Update 25 February 2020: More bad news erupted today, so now we're looking at a genuine new Lévy flight event, with investors shifting their focus from 2020-Q4 inward toward the nearer-term future of 2020-Q2:

Will the new Lévy flight event continue, or will something change to refocus investors on the more distant future horizon? We'll see what tomorrow brings!

Update 26 February 2020: The S&P 500 continued down, but by a small amount compared to the previous two days:

Update 27 February 2020: Another big drop as the market's latest Lévy flight event continues. We're likely within several percent for where the market will stabilize in the short term as investors have nearly completed shifting their forward-looking focus from 2020-Q4 to 2020-Q2.

The S&P 500 has recorded its fastest ever correction (a decline of at least 10%) at this point.

Australian Politics 2020-02-24 15:39:00


‘Don’t bastardise all men… these things happen’: Pauline Hanson says cowardly dad who murdered his entire family may have been ‘driven to do it’

It's good that we have sensible women such as Pauline Hanson and Bettina Arndt to speak up against the hateful and totally unreasonable feminist claim that Hannah Clarke was murdered by her estranged husband because that is what "men" do. Baxter's maleness has been given as the sole explanation for his evil deeds.

That millions of women are NOT murdered by their partner is ignored.  It is surely the vast non-murdering majority of men who tell you what "men" do. But feminists are so full of hate that they cannot see that.

So why did Baxter really do it?  Unless we know that, how are we supposed to prevent similar deeds by other troubled men?

Until we are given the full facts about the family history involved we cannot know for sure how it all worked out but from my point of view as a psychologist there is one highly likely explanation for the tragedy:  Baxter was a bully.

He was a common bully type, physically imposing and very egotistical.  The combination of a strong body and a big ego can be very problematical.  We see it in schoolyards all the time.  Some stronger kid will pick on some weak and "loser" kid.  In the course of a schooling that behaviour will usually be suppressed in some way, partly by teachers, partly by parents and partly by other students.

I remember a question I once asked my well-built son when he was in High School  I asked him whether any other kids picked on him.  He said "No. I'm too big for them.  And if I see them picking on some smaller kid, I put myself in between them".  So the corrective role of other students should not be ignored.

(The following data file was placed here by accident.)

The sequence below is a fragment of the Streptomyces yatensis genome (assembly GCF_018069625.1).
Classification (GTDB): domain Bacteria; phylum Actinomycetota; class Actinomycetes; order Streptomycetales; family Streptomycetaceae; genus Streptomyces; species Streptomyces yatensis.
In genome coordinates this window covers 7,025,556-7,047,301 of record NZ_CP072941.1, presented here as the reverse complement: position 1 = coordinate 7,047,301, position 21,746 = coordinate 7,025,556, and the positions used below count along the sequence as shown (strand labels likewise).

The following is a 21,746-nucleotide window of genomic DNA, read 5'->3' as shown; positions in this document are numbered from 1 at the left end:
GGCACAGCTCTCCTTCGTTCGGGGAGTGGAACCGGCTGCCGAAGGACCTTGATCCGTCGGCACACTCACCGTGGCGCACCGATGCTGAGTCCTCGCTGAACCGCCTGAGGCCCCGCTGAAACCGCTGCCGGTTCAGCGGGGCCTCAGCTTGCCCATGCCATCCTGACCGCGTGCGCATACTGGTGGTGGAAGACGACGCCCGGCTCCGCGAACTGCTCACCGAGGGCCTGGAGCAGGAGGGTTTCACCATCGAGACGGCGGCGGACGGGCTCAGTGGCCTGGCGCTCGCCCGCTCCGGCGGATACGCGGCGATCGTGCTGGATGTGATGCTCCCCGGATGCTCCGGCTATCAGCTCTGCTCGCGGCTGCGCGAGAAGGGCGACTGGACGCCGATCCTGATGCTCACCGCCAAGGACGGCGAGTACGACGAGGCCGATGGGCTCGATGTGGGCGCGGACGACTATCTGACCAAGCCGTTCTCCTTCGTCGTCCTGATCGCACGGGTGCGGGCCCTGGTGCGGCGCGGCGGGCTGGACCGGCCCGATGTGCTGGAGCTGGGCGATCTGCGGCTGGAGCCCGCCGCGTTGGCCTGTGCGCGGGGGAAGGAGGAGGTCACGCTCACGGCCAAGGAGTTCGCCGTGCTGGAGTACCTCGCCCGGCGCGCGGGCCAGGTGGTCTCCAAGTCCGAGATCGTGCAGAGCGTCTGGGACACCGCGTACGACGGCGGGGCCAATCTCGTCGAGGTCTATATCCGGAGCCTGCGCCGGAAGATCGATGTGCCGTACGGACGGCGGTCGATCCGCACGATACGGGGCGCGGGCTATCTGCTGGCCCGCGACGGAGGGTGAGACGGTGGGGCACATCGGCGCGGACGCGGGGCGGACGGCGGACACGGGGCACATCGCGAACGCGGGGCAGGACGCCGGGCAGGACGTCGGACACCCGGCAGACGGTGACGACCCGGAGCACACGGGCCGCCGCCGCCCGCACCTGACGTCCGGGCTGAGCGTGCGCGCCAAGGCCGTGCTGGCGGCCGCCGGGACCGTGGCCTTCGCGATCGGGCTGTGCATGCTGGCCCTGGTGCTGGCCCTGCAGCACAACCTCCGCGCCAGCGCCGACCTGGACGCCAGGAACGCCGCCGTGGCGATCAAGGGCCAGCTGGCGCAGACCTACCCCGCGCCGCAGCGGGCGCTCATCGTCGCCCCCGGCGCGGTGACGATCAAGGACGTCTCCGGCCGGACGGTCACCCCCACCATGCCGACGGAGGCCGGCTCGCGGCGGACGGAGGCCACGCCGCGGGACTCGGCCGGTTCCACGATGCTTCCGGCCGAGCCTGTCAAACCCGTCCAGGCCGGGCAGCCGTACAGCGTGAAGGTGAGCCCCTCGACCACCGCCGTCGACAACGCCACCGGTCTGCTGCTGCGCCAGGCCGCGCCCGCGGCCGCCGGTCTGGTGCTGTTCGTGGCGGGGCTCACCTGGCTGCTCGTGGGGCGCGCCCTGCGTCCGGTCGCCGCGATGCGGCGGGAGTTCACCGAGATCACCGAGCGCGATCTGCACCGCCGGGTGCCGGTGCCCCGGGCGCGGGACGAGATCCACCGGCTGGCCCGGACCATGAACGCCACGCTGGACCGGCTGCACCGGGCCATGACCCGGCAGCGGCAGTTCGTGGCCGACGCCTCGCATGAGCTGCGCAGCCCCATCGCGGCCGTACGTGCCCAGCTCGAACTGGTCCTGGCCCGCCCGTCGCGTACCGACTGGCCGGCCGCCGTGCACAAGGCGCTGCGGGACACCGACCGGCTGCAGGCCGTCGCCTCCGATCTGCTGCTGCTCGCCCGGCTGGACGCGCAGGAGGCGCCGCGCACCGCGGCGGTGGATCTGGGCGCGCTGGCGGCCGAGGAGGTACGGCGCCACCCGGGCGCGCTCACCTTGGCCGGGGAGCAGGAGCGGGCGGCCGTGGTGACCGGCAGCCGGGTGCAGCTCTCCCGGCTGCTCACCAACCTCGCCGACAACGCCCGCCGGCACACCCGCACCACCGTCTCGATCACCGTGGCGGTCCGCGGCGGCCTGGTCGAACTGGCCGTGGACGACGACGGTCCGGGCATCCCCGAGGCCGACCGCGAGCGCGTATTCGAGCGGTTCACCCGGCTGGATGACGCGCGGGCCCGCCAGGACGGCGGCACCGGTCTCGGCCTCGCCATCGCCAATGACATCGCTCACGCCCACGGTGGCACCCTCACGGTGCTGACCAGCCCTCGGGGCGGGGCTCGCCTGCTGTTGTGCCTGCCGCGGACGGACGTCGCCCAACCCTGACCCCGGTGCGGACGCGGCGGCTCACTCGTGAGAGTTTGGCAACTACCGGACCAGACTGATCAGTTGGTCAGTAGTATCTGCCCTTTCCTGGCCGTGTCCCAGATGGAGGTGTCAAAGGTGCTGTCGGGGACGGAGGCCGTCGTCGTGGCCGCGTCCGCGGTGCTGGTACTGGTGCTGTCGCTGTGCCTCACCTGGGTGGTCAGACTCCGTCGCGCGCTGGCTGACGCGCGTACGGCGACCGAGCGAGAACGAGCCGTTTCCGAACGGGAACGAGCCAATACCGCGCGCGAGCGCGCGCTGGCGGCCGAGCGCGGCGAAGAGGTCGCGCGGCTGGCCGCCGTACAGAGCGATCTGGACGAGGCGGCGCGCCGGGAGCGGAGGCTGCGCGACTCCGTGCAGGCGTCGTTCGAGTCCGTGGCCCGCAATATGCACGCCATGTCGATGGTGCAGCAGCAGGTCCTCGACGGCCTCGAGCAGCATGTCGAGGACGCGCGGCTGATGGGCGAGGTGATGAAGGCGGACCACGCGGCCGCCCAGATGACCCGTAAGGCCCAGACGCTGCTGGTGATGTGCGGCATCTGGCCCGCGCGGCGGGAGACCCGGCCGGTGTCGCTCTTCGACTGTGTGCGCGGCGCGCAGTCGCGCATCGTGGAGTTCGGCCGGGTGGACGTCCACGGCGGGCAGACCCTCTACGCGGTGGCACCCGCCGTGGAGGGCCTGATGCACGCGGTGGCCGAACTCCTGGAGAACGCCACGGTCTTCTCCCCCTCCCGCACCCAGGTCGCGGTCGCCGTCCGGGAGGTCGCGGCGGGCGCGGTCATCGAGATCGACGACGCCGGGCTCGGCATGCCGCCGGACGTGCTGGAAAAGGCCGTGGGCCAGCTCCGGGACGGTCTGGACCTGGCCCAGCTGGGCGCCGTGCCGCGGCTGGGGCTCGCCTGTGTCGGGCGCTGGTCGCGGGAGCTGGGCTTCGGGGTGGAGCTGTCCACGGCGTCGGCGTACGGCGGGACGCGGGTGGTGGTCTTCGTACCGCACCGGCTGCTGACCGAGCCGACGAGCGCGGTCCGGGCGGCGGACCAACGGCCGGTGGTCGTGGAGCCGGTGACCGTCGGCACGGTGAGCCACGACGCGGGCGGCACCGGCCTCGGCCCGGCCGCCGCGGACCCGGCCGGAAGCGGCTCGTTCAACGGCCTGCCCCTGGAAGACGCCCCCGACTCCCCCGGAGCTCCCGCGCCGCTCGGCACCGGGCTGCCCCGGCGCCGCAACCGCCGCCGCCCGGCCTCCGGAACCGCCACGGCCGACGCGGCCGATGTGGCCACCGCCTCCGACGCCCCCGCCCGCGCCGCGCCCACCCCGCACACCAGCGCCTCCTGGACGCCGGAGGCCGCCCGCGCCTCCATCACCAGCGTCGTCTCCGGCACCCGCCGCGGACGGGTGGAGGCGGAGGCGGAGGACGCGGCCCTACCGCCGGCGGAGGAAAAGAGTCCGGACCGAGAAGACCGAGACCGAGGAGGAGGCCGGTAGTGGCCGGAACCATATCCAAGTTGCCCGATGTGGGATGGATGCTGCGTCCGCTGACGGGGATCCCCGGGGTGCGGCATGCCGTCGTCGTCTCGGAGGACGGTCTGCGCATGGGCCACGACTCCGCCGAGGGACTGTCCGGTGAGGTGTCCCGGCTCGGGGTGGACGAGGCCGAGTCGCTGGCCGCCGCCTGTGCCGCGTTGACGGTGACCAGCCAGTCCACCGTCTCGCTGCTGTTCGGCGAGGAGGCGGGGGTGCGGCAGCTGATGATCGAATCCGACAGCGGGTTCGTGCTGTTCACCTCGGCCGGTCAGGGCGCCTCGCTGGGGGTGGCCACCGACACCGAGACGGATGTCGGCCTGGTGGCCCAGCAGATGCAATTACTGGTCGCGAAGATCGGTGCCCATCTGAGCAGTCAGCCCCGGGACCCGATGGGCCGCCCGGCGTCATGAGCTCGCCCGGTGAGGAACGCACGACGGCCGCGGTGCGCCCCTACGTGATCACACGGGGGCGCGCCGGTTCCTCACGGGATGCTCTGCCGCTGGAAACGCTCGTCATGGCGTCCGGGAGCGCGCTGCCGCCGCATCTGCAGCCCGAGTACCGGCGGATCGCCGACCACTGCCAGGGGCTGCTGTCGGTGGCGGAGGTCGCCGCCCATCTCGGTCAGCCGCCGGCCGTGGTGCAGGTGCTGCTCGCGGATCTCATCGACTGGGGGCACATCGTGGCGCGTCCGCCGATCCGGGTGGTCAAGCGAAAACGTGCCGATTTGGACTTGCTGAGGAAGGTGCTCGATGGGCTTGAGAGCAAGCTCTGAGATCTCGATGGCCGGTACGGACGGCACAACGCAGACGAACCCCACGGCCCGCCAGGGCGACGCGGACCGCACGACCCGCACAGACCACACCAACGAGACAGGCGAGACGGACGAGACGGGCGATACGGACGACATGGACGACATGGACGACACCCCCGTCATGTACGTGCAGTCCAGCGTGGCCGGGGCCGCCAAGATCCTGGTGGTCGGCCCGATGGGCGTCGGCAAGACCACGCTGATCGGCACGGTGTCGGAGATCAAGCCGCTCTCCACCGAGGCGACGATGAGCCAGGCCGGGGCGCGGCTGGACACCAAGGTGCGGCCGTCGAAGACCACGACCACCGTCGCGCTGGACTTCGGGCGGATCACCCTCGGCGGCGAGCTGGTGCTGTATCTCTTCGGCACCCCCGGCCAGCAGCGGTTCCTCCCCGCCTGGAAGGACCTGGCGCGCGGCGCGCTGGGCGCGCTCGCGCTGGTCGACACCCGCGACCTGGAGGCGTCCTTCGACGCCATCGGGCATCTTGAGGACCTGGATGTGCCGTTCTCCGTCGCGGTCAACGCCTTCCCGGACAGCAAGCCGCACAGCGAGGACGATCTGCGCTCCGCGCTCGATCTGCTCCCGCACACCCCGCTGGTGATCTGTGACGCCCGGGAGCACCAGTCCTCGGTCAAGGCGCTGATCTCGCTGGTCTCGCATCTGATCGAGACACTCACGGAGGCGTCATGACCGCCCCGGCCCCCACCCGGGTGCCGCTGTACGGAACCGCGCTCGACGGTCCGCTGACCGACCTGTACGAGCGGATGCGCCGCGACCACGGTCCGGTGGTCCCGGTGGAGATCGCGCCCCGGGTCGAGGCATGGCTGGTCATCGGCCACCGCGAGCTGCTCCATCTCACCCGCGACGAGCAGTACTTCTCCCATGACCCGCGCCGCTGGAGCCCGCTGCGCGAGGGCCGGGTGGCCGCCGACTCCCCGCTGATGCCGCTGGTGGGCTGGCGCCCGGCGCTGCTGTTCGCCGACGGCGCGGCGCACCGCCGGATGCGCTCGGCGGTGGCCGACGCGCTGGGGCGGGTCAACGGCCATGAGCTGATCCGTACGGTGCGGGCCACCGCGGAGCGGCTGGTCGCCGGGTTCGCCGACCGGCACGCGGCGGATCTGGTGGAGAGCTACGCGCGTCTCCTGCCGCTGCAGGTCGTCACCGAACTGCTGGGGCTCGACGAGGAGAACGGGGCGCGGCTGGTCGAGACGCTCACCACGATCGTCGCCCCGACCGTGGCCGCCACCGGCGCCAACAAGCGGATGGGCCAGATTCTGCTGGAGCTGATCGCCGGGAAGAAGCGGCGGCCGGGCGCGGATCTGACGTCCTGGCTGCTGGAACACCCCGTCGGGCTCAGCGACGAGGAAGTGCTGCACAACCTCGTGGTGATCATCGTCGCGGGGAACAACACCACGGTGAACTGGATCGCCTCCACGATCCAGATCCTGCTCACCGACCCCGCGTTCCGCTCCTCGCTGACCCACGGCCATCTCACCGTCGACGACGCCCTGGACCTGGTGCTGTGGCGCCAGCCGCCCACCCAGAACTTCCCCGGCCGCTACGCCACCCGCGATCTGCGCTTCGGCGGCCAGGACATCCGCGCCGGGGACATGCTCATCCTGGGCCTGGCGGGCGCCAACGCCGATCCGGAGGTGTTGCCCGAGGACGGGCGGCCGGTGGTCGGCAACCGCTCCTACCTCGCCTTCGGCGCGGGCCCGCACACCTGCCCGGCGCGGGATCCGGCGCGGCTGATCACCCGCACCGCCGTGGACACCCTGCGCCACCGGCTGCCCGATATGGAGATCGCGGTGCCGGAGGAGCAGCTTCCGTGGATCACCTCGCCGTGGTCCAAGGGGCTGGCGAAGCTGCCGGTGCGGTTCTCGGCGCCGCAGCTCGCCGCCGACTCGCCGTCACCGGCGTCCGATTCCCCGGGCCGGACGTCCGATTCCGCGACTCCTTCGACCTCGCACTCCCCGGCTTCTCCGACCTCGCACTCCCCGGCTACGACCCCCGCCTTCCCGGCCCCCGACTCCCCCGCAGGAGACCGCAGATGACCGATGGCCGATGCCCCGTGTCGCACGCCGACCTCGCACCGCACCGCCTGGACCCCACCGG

Sometimes, however, the bully gets away with a lot and forms behaviour patterns that last into adulthood.  But such patterns are very limiting in adulthood.  The bully will find himself avoided if not ostracized.  The bully of course sees this and endeavours to change his ways at least superficially.  He practices being "nice". But that pretence periodically breaks down.  His real motivation comes out in hostility of some sort.

So in the end he will be mistrusted and socially excluded.  And for anyone that is very grievous.  Among Aborigines, social exclusion is the mechanism behind a wrongdoer being "sung" to death.  So the bully in any society has usually been locked into a behaviour pattern that badly hurts him emotionally.

And when that hurts too much he may strike out fatally at the one whose disapproval hurts him the most.  He blames the other  person -- such as his ex-wife --  for his own deep unhappiness rather than himself. He sees that his life has been a failure and there is nothing left in it for him.  So death seems to him to be welcome.  So murder-suicide ensues.

So what can be done?  Just one thing:  Bullying has to be stopped at its source.  It has to be stopped during the bully's schooldays.  All Education Departments have high-sounding policies that claim to do that but enforcement is very lax.  So we cannot look at the existing system for hope.  A firmer approach is needed.

I would advocate sending bullies to a special school where bullying behavior is vigilantly watched for and heavily punished.  Bullying must be negatively reinforced, to use psychologist's jargon.  And talk is no good.  The bully has to be subjected to treatment that is a replica of what he normally does to others.

Politician Pauline Hanson has defended controversial comments about the horrific Brisbane murder-suicide, saying 'these things happen'.

In a crime which rocked Australia on Wednesday, Hannah Clarke, 31, was murdered by her estranged husband along with her three young children.

Aaliyah, 6, Laianah, 4, and Trey, 3, were burned alive by their own father on their way to school after he poured petrol in their car and lit a flame.

But Ms Hanson said the cowardly murders shouldn't lead to people 'bastardising all men' - saying Baxter could have been 'driven to it'. 'Don't bastardise all men out there, or women for that matter, because these things happen,' she said on Monday morning.

Speaking about domestic violence murders, she added that: 'A lot of people are driven to this, to do these acts for one reason or another.'

The killings have led to calls for more protection for domestic violence victims, after Ms Clarke was emotionally, sexually and financially abused by Baxter for years.